06/03/2013 - “Don’t let our future dry up” is the clarion call to action from the United Nations Convention to Combat Desertification (UNCCD) in the lead up to the World Day to Combat Desertification, which will be observed worldwide on 17 June 2013.
“Fresh water is becoming less and less available or affordable. Tragically, this is largely due to our own behavior as humans. And as we get more urbanized and farming gets more mechanized, we are losing sight of and interest in the deteriorating health of the land and its soil – a crucial factor that determines the quality and quantity of our ground water,” said Luc Gnacadja, UNCCD Executive Secretary.
Gnacadja made the remarks as the UNCCD unveiled the call, theme and resources for this year’s World Day to Combat Desertification campaign. 17 June was designated by the UN as the day to raise awareness on desertification and drought mitigation.
“We are losing 75 billion tons of fertile soil every year, degrading 12 million hectares of land through desertification and drought alone and, by our inaction to curb climate change, we are becoming prone to more frequent, more widespread and more intense droughts,” Mr. Gnacadja warned.
“Drought and desertification are bedfellows that undermine water security, so we are walking a dangerous path and we must change course urgently. But land degradation and poverty also tend to be bedfellows,” he said.
“Drought is predictable and therefore should not cause famine and claim lives. We can prevent land degradation and restore already degraded land. With political will, we can manage these challenges because the opportunities exist to take action at all levels. We must seize the opportunity presented by the High Level Meeting on National Drought Policy taking place in Geneva, next week, to act collectively on drought preparedness, risk management and building resilience.”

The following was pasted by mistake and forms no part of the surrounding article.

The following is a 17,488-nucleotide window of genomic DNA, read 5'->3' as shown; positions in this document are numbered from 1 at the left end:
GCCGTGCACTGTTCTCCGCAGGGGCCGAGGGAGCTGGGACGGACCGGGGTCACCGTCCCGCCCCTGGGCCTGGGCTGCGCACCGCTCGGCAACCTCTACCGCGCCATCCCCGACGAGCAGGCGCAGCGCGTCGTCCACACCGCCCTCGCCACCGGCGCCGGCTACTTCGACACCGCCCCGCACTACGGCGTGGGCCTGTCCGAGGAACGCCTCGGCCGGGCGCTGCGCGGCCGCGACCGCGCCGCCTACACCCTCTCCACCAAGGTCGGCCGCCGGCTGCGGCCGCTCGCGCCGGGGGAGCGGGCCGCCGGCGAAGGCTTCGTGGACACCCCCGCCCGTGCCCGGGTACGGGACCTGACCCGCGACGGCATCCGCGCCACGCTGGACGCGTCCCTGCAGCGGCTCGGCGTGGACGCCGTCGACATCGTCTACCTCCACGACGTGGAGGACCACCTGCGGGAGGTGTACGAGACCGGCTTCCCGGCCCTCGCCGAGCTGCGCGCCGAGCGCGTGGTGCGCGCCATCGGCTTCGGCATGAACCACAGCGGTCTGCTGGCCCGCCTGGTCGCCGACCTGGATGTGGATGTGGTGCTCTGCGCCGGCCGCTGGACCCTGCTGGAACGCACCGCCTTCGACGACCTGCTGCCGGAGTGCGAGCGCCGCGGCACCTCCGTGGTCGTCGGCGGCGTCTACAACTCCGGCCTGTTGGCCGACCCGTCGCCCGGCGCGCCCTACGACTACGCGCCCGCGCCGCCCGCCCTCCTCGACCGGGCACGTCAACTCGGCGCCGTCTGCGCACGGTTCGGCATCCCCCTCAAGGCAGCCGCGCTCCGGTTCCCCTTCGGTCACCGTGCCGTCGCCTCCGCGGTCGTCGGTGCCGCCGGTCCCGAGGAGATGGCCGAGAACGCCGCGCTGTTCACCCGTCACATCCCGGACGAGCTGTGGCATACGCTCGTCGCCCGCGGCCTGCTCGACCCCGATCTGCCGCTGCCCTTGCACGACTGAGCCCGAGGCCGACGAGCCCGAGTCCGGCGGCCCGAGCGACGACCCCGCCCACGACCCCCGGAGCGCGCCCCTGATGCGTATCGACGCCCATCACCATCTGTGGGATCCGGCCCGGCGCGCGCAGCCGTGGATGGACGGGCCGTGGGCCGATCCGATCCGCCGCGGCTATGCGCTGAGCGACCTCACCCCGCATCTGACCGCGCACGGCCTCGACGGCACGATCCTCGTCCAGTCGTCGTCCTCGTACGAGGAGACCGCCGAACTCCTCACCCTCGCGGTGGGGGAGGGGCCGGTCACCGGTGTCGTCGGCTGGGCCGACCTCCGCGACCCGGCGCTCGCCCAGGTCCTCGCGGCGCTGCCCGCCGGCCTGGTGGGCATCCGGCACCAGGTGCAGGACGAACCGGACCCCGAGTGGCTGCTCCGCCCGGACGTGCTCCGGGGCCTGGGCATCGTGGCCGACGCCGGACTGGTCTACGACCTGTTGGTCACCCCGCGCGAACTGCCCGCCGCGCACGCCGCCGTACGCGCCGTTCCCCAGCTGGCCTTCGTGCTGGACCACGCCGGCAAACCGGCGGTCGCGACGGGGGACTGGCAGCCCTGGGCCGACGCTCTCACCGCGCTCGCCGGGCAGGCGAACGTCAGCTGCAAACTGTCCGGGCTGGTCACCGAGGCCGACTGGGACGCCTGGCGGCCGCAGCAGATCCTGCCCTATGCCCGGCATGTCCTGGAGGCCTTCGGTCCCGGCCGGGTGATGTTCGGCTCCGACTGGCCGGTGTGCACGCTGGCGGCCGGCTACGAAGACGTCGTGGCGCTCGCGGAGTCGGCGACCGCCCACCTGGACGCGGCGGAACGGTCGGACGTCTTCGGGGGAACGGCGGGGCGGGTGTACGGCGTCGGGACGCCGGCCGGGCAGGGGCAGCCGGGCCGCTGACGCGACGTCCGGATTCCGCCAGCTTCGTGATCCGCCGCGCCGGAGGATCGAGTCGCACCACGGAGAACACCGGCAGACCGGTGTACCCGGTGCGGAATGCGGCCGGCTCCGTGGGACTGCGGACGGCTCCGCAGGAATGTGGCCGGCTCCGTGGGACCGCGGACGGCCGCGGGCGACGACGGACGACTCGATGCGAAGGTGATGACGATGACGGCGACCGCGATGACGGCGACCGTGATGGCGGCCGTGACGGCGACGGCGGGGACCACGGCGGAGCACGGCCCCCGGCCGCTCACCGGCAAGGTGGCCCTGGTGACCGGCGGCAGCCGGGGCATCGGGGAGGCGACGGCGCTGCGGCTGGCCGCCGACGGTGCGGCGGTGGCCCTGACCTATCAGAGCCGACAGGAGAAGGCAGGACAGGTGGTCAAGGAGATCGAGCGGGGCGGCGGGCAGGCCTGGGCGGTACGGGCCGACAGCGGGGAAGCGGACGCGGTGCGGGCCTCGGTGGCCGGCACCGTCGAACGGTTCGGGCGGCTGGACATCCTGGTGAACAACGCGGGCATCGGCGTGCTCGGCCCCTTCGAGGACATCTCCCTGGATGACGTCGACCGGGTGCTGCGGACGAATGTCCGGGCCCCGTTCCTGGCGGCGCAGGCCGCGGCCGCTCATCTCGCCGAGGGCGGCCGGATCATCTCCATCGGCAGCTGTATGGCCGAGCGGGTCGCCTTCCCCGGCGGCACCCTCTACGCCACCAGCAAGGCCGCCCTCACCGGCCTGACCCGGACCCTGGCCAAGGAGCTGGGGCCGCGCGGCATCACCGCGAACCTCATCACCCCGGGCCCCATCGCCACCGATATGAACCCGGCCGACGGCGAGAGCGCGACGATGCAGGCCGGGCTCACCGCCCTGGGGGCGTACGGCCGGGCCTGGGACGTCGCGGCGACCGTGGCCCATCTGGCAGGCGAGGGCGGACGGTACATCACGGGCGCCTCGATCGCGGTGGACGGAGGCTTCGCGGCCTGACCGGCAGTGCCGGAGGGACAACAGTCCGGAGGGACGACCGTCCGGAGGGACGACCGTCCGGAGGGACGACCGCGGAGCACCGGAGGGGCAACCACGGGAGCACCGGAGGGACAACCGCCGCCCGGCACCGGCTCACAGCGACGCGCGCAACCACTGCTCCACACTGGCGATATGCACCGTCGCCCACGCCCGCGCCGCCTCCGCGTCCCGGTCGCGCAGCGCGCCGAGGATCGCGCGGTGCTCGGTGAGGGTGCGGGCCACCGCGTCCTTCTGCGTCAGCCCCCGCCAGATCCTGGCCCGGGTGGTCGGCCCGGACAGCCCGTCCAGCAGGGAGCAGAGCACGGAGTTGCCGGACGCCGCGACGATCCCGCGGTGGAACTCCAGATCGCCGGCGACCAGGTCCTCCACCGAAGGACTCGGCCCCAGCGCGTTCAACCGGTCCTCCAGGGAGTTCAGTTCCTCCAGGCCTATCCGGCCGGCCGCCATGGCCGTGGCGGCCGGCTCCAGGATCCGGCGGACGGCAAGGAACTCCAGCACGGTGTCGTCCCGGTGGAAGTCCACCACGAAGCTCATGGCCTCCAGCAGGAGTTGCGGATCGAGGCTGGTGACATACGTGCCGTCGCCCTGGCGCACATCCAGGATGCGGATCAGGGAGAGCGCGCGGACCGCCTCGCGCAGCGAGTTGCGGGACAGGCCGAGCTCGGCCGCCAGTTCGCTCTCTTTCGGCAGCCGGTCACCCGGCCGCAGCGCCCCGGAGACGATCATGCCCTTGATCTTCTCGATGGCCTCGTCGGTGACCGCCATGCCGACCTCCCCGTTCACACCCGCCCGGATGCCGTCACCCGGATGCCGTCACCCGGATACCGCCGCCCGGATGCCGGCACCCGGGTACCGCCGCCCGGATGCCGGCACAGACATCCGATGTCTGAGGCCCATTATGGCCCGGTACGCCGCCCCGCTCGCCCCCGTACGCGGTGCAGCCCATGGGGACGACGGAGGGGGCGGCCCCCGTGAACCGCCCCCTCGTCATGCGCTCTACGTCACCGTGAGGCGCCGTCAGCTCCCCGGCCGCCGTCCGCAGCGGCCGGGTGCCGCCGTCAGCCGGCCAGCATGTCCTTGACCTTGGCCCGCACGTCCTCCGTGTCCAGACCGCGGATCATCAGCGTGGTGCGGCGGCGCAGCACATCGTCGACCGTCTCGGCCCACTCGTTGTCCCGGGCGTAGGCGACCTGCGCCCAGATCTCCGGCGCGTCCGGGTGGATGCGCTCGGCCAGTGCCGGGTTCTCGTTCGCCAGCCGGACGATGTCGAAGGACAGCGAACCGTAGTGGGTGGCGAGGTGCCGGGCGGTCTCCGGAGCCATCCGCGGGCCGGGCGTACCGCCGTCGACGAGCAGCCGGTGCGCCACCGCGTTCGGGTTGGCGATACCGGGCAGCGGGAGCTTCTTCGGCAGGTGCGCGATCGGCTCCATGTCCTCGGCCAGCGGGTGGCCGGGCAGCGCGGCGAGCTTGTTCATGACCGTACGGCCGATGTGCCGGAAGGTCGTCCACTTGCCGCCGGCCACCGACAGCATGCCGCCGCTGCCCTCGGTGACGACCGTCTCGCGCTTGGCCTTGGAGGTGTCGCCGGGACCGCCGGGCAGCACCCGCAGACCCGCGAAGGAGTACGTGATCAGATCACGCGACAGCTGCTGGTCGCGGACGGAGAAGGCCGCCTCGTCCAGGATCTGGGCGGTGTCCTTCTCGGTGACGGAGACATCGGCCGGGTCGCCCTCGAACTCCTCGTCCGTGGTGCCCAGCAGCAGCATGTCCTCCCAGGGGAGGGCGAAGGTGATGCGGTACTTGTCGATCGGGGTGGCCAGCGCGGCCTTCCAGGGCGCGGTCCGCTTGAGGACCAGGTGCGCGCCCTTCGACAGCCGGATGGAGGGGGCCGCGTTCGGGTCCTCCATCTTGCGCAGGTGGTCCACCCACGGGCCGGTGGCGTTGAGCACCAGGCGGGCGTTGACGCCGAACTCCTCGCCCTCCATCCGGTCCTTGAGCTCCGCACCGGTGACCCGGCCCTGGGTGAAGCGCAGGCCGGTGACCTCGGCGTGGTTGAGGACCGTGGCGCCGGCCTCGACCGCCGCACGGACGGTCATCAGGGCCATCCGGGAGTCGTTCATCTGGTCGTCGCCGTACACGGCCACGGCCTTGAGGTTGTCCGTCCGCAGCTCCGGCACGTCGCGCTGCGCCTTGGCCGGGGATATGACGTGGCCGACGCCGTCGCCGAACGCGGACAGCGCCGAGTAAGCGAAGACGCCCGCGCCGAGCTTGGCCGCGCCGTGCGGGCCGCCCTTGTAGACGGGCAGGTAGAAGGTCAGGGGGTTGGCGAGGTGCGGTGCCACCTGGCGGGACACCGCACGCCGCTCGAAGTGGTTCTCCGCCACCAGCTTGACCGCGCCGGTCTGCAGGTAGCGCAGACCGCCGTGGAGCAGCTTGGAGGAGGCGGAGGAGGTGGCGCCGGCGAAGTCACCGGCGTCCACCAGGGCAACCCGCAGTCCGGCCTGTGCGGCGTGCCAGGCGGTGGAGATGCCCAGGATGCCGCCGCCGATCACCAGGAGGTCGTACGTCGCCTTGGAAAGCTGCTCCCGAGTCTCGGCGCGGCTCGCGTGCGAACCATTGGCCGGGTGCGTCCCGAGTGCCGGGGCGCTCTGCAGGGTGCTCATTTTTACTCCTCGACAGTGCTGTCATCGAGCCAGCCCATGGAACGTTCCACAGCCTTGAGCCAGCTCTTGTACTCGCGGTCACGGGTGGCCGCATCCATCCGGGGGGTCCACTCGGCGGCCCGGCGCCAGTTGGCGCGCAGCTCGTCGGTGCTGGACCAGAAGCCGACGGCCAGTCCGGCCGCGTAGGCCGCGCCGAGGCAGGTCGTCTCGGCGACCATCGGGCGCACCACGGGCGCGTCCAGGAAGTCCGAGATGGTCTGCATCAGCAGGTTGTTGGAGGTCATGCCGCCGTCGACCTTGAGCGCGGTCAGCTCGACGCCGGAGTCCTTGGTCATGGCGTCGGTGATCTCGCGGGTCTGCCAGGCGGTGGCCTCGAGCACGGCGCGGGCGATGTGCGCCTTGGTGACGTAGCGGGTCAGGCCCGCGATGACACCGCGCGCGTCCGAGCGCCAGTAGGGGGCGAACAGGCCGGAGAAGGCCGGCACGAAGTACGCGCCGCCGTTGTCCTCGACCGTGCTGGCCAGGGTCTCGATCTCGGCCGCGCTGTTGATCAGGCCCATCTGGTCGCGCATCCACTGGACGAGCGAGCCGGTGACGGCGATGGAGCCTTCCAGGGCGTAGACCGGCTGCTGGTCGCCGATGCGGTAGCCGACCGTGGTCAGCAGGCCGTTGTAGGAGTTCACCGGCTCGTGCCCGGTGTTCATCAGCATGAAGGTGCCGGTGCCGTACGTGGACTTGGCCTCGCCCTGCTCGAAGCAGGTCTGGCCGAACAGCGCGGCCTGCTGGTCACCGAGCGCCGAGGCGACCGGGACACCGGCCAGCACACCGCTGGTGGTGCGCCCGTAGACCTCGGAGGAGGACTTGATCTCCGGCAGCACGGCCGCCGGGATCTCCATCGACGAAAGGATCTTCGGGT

“We must also advance towards becoming a land-degradation neutral world, as agreed by world leaders last year at the UN Conference on Sustainable Development, popularly known as the Rio+20 Summit, by agreeing now on a goal and target date of reaching land-degradation neutrality. So the pursuit of land-degradation neutrality should be at the heart of the post-2015 development framework, if we are to eradicate poverty and achieve environmental sustainability,” Gnacadja added.
A land-degradation neutral world is one where land degradation is avoided, and degraded land is restored, preferably within the same landscape, eco-system and in the same period.
This year’s theme, “water scarcity and drought” bring global attention to the most cost-effective and efficient means to secure water and manage drought.
This global observance will be held in conjunction with the observance of two decades: the United Nations Decade for Deserts and the Fight against Desertification (UNDDD) and the UN Decade for Biodiversity, which will take place from 17-19 June.
These campaigns kick-off with an event to be held next week at the High-Level Meeting on National Drought Policy taking place in Geneva, Switzerland.
For more information on the two events contact:
Awareness Raising, Education and Communication Unit
United Nations Convention to Combat Desertification (UNCCD)
P.O.Box 260129, 53153 Bonn, Germany